In other news this past week, on a rainy Wednesday we made our first visit to neighboring Stevens Point that was not just driving through Stevens Point. ‘Point’, as it’s commonly referred to, is home to one of the campuses for the University of Wisconsin system and we opted to see what their Museum of Natural History had to offer. It’s awesome and was a huge hit with the kids. We had a very yummy lunch at Habibi’s Gyros and Kabob house — falafel for the win! — and then I was treated to a visit to the Wisconsin Wool Exchange. This shop is quite seriously one of the friendliest LYSs that I’ve even been to and the staff was super attentive even though they had a full house knitting away for a charity event. If you’re in the area, I recommend following their facebook page to stay apprised of their very active goings-on and checking them out. It’s a little shop, but everything they stock is locally produced which I think is just super cool. I picked up these three balls of hand-dyed roving…

They are very reminiscent of the colors I’ve been seeing a lot this spring and I just couldn’t resist. The current plan is to spin them as separate singles and then ply them together as a three ply. I think it’s going to be gorgeous! We also picked up the softest ever teddy bear for our girl. It’s made of alpaca and is so soft she named it “Silk.” For our boy, we purchased some Alpaca Poop. That’s what the tag said anyway when really it was chocolate covered peanuts. He was delighted. In fact, we all were with this stop!

We rounded out our day with a little jaunt to the Schmeeckle Reserve which is home to the Wisconsin Conservation Hall of Fame and many wonderful trails. The rain tapered off while we checked out their little museum and we went on a dark and moody hike…

The trail system is fantastic in this spot, well-marked and easy to follow. It’s just perfect for families and when kids need to get out and run around and explore. I have to say, all the hikes in this area are still so striking to me. The huge pines mixed in with the deciduous trees. The red granite paths where I’m used to sandstone or limestone. And just the overall size and depth of these forests really takes my breath away.

And as I finish meandering through my thoughts of this week, I’ll leave you with one last image…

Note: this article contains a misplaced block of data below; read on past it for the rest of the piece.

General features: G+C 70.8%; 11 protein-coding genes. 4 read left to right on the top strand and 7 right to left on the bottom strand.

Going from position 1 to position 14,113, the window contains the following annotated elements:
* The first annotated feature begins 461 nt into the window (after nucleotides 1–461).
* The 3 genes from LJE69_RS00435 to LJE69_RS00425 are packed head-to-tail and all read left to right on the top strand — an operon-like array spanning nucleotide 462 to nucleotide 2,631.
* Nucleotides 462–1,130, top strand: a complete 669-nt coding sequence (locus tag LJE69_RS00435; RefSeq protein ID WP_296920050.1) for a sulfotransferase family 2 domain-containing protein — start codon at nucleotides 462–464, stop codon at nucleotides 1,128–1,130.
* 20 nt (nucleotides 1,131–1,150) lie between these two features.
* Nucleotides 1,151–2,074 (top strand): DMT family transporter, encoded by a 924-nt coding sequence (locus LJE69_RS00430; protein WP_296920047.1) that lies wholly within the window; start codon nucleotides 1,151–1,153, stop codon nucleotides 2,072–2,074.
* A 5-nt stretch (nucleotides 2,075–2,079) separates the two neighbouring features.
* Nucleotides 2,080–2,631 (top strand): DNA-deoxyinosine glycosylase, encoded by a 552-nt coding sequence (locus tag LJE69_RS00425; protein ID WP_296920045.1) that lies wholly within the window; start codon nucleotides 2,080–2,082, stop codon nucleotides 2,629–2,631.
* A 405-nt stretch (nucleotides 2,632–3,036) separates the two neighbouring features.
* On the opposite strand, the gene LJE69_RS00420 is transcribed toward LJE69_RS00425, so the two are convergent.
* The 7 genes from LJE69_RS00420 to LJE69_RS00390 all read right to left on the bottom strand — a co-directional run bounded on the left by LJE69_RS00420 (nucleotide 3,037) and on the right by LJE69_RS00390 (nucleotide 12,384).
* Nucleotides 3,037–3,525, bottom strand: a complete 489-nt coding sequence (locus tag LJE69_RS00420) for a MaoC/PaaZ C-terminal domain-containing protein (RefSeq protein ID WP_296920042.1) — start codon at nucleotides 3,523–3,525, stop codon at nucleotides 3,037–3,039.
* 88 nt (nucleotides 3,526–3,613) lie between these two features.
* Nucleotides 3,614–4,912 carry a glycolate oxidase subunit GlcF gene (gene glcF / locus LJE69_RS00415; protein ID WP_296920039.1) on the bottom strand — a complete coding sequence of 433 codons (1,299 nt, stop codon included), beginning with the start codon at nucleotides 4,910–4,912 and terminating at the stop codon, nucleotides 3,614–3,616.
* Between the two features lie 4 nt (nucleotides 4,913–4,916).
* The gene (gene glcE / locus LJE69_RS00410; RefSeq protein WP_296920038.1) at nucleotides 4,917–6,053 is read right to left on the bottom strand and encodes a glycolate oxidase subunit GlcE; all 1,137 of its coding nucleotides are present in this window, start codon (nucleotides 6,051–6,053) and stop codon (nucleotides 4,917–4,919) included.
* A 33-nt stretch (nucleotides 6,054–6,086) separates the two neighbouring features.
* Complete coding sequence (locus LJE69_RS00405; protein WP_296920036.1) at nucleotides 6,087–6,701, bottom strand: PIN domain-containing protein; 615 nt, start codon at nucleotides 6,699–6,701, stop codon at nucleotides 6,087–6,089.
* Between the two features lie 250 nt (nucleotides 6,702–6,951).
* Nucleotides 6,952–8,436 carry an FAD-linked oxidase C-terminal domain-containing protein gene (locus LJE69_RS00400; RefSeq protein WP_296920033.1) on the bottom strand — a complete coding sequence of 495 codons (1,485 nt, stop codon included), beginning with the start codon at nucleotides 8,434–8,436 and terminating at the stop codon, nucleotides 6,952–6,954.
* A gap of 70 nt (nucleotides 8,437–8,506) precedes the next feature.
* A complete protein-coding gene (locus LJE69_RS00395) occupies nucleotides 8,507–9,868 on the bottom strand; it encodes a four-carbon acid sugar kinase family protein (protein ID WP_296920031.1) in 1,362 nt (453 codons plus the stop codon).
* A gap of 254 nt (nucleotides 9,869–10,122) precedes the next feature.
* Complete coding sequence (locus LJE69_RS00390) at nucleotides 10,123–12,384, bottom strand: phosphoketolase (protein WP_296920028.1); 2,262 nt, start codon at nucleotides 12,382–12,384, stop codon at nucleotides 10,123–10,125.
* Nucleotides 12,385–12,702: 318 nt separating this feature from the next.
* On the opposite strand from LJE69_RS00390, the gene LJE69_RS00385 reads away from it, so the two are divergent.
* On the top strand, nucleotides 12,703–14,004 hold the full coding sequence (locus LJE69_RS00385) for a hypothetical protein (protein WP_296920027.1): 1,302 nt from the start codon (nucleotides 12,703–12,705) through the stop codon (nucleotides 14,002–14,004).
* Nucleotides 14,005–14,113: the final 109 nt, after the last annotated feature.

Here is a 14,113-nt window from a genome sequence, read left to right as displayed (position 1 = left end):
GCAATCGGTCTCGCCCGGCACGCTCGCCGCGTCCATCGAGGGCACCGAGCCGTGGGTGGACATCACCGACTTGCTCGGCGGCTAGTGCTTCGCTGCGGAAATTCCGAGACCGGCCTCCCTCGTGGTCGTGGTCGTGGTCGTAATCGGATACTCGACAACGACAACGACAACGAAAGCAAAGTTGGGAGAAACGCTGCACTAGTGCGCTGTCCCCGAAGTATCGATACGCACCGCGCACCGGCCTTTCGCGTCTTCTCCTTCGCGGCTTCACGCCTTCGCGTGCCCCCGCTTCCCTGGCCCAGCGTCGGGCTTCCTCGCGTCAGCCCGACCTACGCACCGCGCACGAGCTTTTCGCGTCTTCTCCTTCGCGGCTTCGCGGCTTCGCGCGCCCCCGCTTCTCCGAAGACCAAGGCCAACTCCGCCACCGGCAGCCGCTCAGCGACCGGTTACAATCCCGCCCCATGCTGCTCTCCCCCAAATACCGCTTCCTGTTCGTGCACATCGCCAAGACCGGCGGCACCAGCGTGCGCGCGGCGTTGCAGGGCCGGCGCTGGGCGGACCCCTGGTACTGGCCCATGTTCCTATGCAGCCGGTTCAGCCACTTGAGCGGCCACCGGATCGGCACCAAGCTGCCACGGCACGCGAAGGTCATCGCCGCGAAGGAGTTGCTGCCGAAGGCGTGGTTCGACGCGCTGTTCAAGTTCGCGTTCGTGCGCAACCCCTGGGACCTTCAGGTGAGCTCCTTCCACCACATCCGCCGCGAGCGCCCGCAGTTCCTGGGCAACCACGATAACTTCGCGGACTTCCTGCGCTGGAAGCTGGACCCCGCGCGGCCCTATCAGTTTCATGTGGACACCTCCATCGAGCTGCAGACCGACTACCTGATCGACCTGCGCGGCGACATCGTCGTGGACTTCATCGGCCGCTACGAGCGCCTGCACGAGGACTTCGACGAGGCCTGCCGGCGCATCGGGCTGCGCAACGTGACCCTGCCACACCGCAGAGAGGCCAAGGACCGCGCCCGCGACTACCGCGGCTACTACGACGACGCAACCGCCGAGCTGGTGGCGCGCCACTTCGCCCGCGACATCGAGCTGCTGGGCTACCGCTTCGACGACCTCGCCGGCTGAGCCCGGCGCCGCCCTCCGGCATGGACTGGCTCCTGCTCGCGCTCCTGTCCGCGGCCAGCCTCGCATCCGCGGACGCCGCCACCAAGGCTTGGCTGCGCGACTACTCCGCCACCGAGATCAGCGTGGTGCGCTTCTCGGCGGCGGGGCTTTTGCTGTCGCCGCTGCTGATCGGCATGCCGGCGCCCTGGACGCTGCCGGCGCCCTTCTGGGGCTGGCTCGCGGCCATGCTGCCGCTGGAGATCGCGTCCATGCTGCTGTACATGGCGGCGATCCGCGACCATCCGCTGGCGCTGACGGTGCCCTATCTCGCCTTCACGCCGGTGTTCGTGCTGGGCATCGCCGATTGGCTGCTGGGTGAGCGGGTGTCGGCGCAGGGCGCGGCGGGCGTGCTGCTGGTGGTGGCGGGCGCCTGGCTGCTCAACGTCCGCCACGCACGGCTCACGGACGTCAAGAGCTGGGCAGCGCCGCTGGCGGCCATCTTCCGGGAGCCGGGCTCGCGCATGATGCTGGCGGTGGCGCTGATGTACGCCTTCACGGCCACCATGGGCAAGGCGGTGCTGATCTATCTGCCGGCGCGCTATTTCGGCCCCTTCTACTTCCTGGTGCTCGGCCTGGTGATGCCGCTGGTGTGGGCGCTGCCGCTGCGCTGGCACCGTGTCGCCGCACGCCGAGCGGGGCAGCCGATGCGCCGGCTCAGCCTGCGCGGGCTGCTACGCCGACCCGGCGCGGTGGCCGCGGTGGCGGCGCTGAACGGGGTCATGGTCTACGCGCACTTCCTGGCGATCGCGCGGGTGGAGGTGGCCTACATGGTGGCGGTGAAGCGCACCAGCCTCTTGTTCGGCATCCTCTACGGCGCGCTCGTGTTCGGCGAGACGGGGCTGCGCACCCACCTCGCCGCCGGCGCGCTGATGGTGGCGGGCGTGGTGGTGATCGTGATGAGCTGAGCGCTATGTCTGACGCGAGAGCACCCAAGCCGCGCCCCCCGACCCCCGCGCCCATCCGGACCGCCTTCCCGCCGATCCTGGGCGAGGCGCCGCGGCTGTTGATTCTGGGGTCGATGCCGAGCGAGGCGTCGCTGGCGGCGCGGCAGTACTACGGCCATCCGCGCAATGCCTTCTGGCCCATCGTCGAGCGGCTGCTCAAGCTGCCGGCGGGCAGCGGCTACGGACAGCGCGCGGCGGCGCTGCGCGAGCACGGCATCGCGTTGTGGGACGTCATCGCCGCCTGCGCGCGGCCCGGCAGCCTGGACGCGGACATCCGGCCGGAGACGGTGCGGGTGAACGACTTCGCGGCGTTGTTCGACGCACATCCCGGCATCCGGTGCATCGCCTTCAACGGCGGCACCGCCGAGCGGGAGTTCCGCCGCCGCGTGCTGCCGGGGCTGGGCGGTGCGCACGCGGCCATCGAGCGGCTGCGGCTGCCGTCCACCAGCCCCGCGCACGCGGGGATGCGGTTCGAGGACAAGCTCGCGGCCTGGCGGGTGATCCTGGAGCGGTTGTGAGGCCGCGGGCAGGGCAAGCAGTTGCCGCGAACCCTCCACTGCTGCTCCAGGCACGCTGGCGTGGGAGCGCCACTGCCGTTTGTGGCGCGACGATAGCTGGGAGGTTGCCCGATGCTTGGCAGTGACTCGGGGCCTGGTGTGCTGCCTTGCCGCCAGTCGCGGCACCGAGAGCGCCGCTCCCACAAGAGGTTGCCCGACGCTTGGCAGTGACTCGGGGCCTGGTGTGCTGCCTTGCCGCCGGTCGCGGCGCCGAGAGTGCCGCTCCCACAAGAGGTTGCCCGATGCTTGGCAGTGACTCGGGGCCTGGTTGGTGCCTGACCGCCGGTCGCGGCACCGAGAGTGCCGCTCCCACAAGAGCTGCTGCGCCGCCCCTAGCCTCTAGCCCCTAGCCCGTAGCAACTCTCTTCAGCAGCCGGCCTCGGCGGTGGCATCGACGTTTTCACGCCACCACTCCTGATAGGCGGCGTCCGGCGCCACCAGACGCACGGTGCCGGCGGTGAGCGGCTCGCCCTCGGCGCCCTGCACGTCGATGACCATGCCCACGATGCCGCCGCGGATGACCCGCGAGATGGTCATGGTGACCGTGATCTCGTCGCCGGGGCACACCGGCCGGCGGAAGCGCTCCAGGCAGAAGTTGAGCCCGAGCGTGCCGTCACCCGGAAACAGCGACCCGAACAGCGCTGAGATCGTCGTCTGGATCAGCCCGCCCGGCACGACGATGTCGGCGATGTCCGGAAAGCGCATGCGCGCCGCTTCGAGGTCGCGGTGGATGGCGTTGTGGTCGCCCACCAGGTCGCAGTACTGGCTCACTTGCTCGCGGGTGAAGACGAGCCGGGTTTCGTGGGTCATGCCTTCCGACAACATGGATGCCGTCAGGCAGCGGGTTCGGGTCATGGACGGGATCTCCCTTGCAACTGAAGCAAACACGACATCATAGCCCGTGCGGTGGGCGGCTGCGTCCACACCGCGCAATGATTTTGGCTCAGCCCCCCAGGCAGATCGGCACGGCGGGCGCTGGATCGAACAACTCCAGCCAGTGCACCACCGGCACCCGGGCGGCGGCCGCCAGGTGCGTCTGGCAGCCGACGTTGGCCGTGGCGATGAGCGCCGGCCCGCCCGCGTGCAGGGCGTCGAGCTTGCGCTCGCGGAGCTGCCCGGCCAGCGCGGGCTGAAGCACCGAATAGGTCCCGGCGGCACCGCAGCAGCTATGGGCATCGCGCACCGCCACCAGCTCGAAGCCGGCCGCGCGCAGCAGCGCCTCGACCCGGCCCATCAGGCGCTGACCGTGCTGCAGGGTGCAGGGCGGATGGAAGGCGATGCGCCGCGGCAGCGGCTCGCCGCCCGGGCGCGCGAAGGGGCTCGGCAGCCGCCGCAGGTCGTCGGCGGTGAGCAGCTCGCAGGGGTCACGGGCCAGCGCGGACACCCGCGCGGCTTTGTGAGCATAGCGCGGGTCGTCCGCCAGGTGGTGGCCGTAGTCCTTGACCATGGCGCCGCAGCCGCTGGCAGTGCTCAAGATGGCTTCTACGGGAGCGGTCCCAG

Snow on our daffodils.

Thursday it snowed and we had about a half inch that stuck around until mid-day Friday. If it’s going to snow at the end of April, clearly this fiber artist needs to work faster at her craft.

On Expanding One’s Comfort Zone

From the very beginning, I’ve been a spinner very much on a mission to create even, well-balanced yarn. You know, the kind that maybe could almost be mistaken for commercial yarn, but with a hint more personality. I’ve only rarely been drawn to art yarns, so the idea of creating textured yarns has never really had much draw for me. And then I started following Amanada from Classy Squid Fiber Co. on Instagram.

I picked up a couple 2oz batts from her for last year’s Tour de Fleece and while I loved the colors, I’ll admit I struggled a little with the texture in the batts because I really didn’t know how to handle them. I love the finished skein…

CSFC wholeAnd did a decent job of accepting the texture while I spun…

CSFC detBut it was kind of a struggle for me as I sort of fought against what the batt was to try to make the nice, smooth yarn I’d grown used to spinning. I knew I liked spinning batts, but in this spin I also managed to figure out that the finished products of these batts were never going to be those smooth & even skeins. It was pretty clear that while this first skein was a hit for me, I definitely needed to find a better way to approach them in future projects.

As the days & weeks & months went by, I watched Amanda do these crazy & beautiful things with texture. Sure, some of it is probably beyond where I would take my spinning, but watching the textures she invites into her spinning made me start reevaluate my own comfort zone.  Maybe it was less about changing my technique and more about changing my expectations and my vision for what her batts would become. Maybe it was about relaxing into the texture. And that’s what I resolved to try with my next Classy Squid Fiber Co batt.